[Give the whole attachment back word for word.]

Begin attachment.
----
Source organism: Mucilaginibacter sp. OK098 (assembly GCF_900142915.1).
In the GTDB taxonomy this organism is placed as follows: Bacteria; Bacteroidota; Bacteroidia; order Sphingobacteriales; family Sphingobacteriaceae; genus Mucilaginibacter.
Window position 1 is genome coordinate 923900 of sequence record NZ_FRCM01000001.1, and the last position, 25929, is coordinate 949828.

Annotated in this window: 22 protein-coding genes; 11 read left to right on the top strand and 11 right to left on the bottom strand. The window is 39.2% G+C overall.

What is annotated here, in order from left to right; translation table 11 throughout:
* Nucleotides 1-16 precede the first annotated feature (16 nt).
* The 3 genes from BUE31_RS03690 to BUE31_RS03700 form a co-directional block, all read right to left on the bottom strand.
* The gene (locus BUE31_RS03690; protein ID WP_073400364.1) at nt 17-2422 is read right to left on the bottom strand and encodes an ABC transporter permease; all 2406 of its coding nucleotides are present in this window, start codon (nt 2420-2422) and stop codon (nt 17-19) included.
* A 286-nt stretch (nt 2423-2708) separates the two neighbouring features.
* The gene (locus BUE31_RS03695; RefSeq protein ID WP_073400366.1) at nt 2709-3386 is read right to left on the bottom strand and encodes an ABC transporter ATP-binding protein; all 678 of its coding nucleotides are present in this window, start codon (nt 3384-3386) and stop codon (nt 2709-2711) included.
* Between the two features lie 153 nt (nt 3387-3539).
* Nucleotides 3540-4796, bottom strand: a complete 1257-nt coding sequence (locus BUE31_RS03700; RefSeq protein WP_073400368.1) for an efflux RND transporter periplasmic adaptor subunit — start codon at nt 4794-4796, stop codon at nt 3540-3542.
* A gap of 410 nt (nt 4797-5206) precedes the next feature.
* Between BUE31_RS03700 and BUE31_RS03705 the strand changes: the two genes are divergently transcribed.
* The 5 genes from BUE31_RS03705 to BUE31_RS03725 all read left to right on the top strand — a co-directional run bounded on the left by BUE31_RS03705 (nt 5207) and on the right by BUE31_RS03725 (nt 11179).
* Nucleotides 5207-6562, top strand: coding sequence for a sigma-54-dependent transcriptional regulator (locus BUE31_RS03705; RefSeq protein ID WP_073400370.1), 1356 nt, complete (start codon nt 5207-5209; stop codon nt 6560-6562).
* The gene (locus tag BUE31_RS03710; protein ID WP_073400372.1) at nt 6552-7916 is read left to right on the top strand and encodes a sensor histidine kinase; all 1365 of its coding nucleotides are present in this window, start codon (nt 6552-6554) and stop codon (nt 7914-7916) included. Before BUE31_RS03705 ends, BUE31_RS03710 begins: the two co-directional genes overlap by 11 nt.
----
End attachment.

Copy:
Source organism: Mucilaginibacter sp. OK098 (assembly GCF_900142915.1).
In the GTDB taxonomy this organism is placed as follows: Bacteria; Bacteroidota; Bacteroidia; order Sphingobacteriales; family Sphingobacteriaceae; genus Mucilaginibacter.
Window position 1 is genome coordinate 923900 of sequence record NZ_FRCM01000001.1, and the last position, 25929, is coordinate 949828.

Annotated in this window: 22 protein-coding genes; 11 read left to right on the top strand and 11 right to left on the bottom strand. The window is 39.2% G+C overall.

What is annotated here, in order from left to right; translation table 11 throughout:
* Nucleotides 1-16 precede the first annotated feature (16 nt).
* The 3 genes from BUE31_RS03690 to BUE31_RS03700 form a co-directional block, all read right to left on the bottom strand.
* The gene (locus BUE31_RS03690; protein ID WP_073400364.1) at nt 17-2422 is read right to left on the bottom strand and encodes an ABC transporter permease; all 2406 of its coding nucleotides are present in this window, start codon (nt 2420-2422) and stop codon (nt 17-19) included.
* A 286-nt stretch (nt 2423-2708) separates the two neighbouring features.
* The gene (locus BUE31_RS03695; RefSeq protein ID WP_073400366.1) at nt 2709-3386 is read right to left on the bottom strand and encodes an ABC transporter ATP-binding protein; all 678 of its coding nucleotides are present in this window, start codon (nt 3384-3386) and stop codon (nt 2709-2711) included.
* Between the two features lie 153 nt (nt 3387-3539).
* Nucleotides 3540-4796, bottom strand: a complete 1257-nt coding sequence (locus BUE31_RS03700; RefSeq protein WP_073400368.1) for an efflux RND transporter periplasmic adaptor subunit — start codon at nt 4794-4796, stop codon at nt 3540-3542.
* A gap of 410 nt (nt 4797-5206) precedes the next feature.
* Between BUE31_RS03700 and BUE31_RS03705 the strand changes: the two genes are divergently transcribed.
* The 5 genes from BUE31_RS03705 to BUE31_RS03725 all read left to right on the top strand — a co-directional run bounded on the left by BUE31_RS03705 (nt 5207) and on the right by BUE31_RS03725 (nt 11179).
* Nucleotides 5207-6562, top strand: coding sequence for a sigma-54-dependent transcriptional regulator (locus BUE31_RS03705; RefSeq protein ID WP_073400370.1), 1356 nt, complete (start codon nt 5207-5209; stop codon nt 6560-6562).
* The gene (locus tag BUE31_RS03710; protein ID WP_073400372.1) at nt 6552-7916 is read left to right on the top strand and encodes a sensor histidine kinase; all 1365 of its coding nucleotides are present in this window, start codon (nt 6552-6554) and stop codon (nt 7914-7916) included. Before BUE31_RS03705 ends, BUE31_RS03710 begins: the two co-directional genes overlap by 11 nt.